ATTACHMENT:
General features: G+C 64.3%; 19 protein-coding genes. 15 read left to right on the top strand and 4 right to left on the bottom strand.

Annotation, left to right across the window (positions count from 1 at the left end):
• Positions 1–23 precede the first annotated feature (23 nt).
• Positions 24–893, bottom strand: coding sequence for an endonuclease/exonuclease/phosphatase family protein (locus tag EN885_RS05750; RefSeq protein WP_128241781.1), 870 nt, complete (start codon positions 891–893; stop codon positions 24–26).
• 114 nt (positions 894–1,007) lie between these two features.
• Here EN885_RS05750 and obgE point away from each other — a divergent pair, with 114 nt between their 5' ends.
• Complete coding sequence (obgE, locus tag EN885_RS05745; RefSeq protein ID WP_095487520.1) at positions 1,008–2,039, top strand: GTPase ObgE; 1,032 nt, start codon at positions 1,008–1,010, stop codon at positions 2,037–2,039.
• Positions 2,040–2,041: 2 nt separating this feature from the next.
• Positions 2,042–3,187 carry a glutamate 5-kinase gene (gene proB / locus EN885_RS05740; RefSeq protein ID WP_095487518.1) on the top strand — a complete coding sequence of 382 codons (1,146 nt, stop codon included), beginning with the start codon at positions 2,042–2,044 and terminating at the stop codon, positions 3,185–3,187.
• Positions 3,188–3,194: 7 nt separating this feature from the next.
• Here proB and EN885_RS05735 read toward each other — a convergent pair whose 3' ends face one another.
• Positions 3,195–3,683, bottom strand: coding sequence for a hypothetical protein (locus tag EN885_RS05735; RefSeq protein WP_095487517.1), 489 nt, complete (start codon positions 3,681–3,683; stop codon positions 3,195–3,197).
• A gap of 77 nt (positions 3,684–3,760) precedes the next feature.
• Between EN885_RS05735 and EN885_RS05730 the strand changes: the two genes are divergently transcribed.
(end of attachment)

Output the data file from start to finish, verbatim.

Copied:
General features: G+C 64.3%; 19 protein-coding genes. 15 read left to right on the top strand and 4 right to left on the bottom strand.

Annotation, left to right across the window (positions count from 1 at the left end):
• Positions 1–23 precede the first annotated feature (23 nt).
• Positions 24–893, bottom strand: coding sequence for an endonuclease/exonuclease/phosphatase family protein (locus tag EN885_RS05750; RefSeq protein WP_128241781.1), 870 nt, complete (start codon positions 891–893; stop codon positions 24–26).
• 114 nt (positions 894–1,007) lie between these two features.
• Here EN885_RS05750 and obgE point away from each other — a divergent pair, with 114 nt between their 5' ends.
• Complete coding sequence (obgE, locus tag EN885_RS05745; RefSeq protein ID WP_095487520.1) at positions 1,008–2,039, top strand: GTPase ObgE; 1,032 nt, start codon at positions 1,008–1,010, stop codon at positions 2,037–2,039.
• Positions 2,040–2,041: 2 nt separating this feature from the next.
• Positions 2,042–3,187 carry a glutamate 5-kinase gene (gene proB / locus EN885_RS05740; RefSeq protein ID WP_095487518.1) on the top strand — a complete coding sequence of 382 codons (1,146 nt, stop codon included), beginning with the start codon at positions 2,042–2,044 and terminating at the stop codon, positions 3,185–3,187.
• Positions 3,188–3,194: 7 nt separating this feature from the next.
• Here proB and EN885_RS05735 read toward each other — a convergent pair whose 3' ends face one another.
• Positions 3,195–3,683, bottom strand: coding sequence for a hypothetical protein (locus tag EN885_RS05735; RefSeq protein WP_095487517.1), 489 nt, complete (start codon positions 3,681–3,683; stop codon positions 3,195–3,197).
• A gap of 77 nt (positions 3,684–3,760) precedes the next feature.
• Between EN885_RS05735 and EN885_RS05730 the strand changes: the two genes are divergently transcribed.